You can use Notion as a CMS in order to author, edit, and manage all your content while leverage the power of Hugo in order to serve the content statically on your blog site. This lets you leverage the best of both worlds - powerful and expressive UX of Notion for authoring along with speed and pre-built feature rich themes from Hugo for personal blog site.

    The package ships with a script in order to export content from Notion in a compatible format.


  • I created Hugo AUR packages
    2 projects | /r/gohugo | 18 Jul 2023
    After using Hugo on an Arch-based Linux machine for a while, I realized that a clean, up-to-date, and well-maintained Hugo package is missing. I found/used the following existing packages:
  • Is Flutter suitable for simple sites that aren’t web apps? What about static sites?
    2 projects | /r/FlutterDev | 12 Jul 2023
    Something like Hugo might be of interest to you.
  • Just deployed a simple and boring little website to solve my own inconvenience!
    3 projects | /r/webdev | 10 Jul 2023
    I do the same thing, via hugo - I can choose to use markdown, HTML, make use of the templates, or ignore the template and just output raw text or HTML.


Posts with mentions or reviews of Nikola. We have used some of these posts to build our list of alternatives and similar projects. The last one was on 2023-01-29.

What are some alternatives?

When comparing Hugo and Nikola you can also consider the following projects:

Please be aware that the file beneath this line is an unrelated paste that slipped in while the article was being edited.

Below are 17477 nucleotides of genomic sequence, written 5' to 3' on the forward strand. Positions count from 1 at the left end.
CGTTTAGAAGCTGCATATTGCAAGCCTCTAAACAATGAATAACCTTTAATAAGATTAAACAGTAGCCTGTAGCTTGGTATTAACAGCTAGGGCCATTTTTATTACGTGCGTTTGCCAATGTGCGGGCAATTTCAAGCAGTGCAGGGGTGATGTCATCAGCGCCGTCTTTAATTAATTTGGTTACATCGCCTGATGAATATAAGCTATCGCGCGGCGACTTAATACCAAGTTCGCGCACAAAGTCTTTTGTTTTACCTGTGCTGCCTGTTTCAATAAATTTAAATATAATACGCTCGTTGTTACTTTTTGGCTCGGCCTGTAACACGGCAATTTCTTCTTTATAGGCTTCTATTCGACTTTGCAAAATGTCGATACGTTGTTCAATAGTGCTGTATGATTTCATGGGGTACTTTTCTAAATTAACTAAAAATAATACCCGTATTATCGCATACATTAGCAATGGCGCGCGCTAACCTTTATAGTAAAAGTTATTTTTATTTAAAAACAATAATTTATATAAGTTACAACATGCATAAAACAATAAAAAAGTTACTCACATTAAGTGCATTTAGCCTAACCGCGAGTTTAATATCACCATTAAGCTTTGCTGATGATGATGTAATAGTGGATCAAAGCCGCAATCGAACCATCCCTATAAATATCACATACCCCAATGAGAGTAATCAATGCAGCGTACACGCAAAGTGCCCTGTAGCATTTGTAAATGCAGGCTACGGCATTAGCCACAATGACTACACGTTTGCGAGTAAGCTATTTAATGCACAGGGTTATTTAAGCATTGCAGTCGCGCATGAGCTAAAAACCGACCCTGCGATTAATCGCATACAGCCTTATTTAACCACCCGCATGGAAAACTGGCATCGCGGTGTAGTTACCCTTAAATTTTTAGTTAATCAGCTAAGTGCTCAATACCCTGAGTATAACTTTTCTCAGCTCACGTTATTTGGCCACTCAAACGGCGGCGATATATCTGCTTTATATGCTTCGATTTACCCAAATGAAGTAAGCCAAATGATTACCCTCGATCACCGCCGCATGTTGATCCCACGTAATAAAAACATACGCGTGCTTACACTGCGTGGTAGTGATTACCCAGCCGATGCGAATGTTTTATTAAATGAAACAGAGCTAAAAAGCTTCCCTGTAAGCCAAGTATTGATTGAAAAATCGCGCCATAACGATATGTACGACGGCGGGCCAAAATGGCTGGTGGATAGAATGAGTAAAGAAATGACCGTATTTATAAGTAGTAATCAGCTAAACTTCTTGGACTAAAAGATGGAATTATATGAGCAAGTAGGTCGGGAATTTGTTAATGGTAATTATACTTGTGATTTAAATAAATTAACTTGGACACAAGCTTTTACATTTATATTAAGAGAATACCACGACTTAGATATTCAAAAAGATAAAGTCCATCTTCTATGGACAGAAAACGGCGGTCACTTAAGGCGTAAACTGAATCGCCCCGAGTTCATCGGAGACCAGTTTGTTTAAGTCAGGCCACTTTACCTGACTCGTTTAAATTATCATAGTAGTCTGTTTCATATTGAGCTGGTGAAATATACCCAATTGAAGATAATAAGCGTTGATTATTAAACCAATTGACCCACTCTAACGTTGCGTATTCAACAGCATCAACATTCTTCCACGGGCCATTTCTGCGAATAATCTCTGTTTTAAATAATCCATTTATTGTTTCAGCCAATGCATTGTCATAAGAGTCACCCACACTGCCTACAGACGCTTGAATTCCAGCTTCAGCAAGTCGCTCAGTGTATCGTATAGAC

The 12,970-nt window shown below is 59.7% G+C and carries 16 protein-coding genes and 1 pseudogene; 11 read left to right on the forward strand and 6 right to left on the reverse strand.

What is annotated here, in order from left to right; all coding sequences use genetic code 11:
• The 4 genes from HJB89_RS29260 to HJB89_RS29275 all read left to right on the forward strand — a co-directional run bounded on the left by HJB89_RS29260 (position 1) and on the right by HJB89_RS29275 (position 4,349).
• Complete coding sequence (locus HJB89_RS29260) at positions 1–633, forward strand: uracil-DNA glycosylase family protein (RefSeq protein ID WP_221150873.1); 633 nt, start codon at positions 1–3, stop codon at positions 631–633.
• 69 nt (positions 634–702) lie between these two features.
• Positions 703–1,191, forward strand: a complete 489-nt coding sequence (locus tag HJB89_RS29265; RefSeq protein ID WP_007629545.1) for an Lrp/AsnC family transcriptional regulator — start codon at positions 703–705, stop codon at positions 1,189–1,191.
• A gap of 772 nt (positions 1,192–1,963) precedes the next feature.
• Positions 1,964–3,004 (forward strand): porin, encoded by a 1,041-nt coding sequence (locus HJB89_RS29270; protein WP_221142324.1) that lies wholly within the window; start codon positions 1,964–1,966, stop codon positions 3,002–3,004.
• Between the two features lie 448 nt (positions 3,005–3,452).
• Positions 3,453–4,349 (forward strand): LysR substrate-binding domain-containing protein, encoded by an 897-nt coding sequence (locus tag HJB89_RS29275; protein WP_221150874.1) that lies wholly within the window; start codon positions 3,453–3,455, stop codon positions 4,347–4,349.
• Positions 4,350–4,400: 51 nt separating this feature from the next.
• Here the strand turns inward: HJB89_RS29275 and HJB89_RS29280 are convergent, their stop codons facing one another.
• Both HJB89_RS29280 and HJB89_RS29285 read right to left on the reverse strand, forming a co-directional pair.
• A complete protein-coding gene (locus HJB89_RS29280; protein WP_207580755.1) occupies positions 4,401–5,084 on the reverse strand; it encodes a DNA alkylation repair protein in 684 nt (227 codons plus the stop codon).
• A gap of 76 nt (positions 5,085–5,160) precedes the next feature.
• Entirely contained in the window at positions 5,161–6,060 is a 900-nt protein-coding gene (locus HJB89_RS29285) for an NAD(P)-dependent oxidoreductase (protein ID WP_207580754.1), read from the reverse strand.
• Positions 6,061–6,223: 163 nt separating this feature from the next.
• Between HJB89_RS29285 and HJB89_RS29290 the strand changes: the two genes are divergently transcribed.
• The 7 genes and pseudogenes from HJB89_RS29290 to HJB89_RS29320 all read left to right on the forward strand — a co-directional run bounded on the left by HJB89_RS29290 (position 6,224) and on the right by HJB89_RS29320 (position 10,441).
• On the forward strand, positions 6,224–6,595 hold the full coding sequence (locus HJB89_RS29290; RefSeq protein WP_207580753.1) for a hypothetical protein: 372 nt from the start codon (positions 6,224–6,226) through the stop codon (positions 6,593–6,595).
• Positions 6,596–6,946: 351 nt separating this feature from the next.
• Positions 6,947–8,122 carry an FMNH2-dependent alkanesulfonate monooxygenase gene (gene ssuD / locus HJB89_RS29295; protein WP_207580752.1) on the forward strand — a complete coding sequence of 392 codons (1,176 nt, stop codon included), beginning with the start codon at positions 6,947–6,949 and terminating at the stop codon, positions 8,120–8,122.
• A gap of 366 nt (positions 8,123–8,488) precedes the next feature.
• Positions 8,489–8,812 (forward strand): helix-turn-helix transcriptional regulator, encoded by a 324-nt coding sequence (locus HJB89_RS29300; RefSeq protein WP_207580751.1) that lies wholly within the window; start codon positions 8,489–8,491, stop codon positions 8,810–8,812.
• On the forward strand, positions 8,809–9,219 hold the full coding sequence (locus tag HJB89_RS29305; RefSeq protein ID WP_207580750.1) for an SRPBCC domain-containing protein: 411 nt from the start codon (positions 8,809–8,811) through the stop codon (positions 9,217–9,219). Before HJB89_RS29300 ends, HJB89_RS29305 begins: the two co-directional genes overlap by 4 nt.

astro - The web framework that scales with you — Build fast content sites, powerful web applications, dynamic server APIs, and everything in-between ⭐️ Star to support our work!

MkDocs - Project documentation with Markdown.

Pelican - Static site generator that supports Markdown and reST syntax. Powered by Python.

eleventy 🕚⚡️ - A simpler site generator. Transforms a directory of templates (of varying types) into HTML.

Hexo - A fast, simple & powerful blog framework, powered by Node.js.

obsidian-export - Rust library and CLI to export an Obsidian vault to regular Markdown

Jekyll - :globe_with_meridians: Jekyll is a blog-aware static site generator in Ruby

SvelteKit - web development, streamlined

Docusaurus - Easy to maintain open source documentation websites.

Lektor - The lektor static file content management system

gutenberg - A fast static site generator in a single binary with everything built-in.